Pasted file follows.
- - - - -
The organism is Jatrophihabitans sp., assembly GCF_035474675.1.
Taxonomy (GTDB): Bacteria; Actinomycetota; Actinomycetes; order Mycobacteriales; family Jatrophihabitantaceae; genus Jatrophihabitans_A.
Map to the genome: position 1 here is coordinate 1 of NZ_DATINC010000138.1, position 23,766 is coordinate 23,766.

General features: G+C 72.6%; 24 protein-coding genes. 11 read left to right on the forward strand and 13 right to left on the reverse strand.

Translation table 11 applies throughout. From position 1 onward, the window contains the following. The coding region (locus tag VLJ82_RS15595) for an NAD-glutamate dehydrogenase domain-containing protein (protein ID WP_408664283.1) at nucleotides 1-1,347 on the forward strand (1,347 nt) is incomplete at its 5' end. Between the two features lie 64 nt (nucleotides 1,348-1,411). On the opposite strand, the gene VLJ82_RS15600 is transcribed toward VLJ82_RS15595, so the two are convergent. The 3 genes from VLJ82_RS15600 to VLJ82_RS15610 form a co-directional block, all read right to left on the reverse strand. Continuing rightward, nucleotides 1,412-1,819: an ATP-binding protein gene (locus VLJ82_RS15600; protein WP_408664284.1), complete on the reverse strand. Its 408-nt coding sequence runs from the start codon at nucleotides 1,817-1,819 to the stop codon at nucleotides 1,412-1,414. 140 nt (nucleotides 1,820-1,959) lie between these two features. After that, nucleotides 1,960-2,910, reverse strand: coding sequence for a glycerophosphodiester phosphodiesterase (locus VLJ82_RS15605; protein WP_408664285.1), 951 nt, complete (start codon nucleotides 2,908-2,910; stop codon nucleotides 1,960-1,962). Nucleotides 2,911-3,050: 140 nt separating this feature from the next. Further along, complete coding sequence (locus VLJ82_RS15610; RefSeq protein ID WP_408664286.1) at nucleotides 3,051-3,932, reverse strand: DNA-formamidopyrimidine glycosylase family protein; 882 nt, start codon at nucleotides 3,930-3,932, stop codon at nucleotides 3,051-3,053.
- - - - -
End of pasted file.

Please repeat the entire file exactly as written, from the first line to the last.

The organism is Jatrophihabitans sp., assembly GCF_035474675.1.
Taxonomy (GTDB): Bacteria; Actinomycetota; Actinomycetes; order Mycobacteriales; family Jatrophihabitantaceae; genus Jatrophihabitans_A.
Map to the genome: position 1 here is coordinate 1 of NZ_DATINC010000138.1, position 23,766 is coordinate 23,766.

General features: G+C 72.6%; 24 protein-coding genes. 11 read left to right on the forward strand and 13 right to left on the reverse strand.

Translation table 11 applies throughout. From position 1 onward, the window contains the following. The coding region (locus tag VLJ82_RS15595) for an NAD-glutamate dehydrogenase domain-containing protein (protein ID WP_408664283.1) at nucleotides 1-1,347 on the forward strand (1,347 nt) is incomplete at its 5' end. Between the two features lie 64 nt (nucleotides 1,348-1,411). On the opposite strand, the gene VLJ82_RS15600 is transcribed toward VLJ82_RS15595, so the two are convergent. The 3 genes from VLJ82_RS15600 to VLJ82_RS15610 form a co-directional block, all read right to left on the reverse strand. Continuing rightward, nucleotides 1,412-1,819: an ATP-binding protein gene (locus VLJ82_RS15600; protein WP_408664284.1), complete on the reverse strand. Its 408-nt coding sequence runs from the start codon at nucleotides 1,817-1,819 to the stop codon at nucleotides 1,412-1,414. 140 nt (nucleotides 1,820-1,959) lie between these two features. After that, nucleotides 1,960-2,910, reverse strand: coding sequence for a glycerophosphodiester phosphodiesterase (locus VLJ82_RS15605; protein WP_408664285.1), 951 nt, complete (start codon nucleotides 2,908-2,910; stop codon nucleotides 1,960-1,962). Nucleotides 2,911-3,050: 140 nt separating this feature from the next. Further along, complete coding sequence (locus VLJ82_RS15610; RefSeq protein ID WP_408664286.1) at nucleotides 3,051-3,932, reverse strand: DNA-formamidopyrimidine glycosylase family protein; 882 nt, start codon at nucleotides 3,930-3,932, stop codon at nucleotides 3,051-3,053.